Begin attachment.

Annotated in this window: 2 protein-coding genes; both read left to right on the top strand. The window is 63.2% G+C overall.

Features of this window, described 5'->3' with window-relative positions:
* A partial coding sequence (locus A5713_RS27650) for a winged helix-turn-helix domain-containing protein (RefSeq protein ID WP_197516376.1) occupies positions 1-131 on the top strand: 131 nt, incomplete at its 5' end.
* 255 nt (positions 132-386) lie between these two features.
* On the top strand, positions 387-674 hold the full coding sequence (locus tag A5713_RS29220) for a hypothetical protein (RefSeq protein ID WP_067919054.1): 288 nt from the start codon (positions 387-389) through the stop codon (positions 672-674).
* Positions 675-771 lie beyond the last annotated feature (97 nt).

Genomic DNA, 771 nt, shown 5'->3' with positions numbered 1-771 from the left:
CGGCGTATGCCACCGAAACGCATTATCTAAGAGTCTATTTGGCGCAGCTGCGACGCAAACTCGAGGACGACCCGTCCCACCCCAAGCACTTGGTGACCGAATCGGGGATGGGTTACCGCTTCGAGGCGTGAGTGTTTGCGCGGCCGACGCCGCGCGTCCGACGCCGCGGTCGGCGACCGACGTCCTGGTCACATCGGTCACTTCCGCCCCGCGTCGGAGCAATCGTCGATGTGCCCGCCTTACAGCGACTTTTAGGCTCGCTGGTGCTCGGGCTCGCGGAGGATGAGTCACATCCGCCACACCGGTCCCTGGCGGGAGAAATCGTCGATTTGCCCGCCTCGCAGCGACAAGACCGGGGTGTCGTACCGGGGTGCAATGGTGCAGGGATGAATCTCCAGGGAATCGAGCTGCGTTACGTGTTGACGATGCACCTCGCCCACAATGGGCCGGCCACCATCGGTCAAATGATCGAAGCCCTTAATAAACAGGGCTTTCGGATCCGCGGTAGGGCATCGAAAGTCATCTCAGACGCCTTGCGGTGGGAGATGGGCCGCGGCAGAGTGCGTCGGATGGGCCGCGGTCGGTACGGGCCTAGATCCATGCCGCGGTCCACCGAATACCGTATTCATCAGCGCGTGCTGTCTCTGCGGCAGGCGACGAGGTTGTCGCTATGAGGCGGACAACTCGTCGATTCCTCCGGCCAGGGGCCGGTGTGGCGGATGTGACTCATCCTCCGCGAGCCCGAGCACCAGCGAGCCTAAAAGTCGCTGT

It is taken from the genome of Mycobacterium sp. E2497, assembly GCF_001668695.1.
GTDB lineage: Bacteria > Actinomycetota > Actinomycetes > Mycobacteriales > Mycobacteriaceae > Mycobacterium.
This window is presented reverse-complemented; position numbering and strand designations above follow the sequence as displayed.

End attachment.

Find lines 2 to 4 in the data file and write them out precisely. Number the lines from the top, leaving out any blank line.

Features of this window, described 5'->3' with window-relative positions:
* A partial coding sequence (locus A5713_RS27650) for a winged helix-turn-helix domain-containing protein (RefSeq protein ID WP_197516376.1) occupies positions 1-131 on the top strand: 131 nt, incomplete at its 5' end.
* 255 nt (positions 132-386) lie between these two features.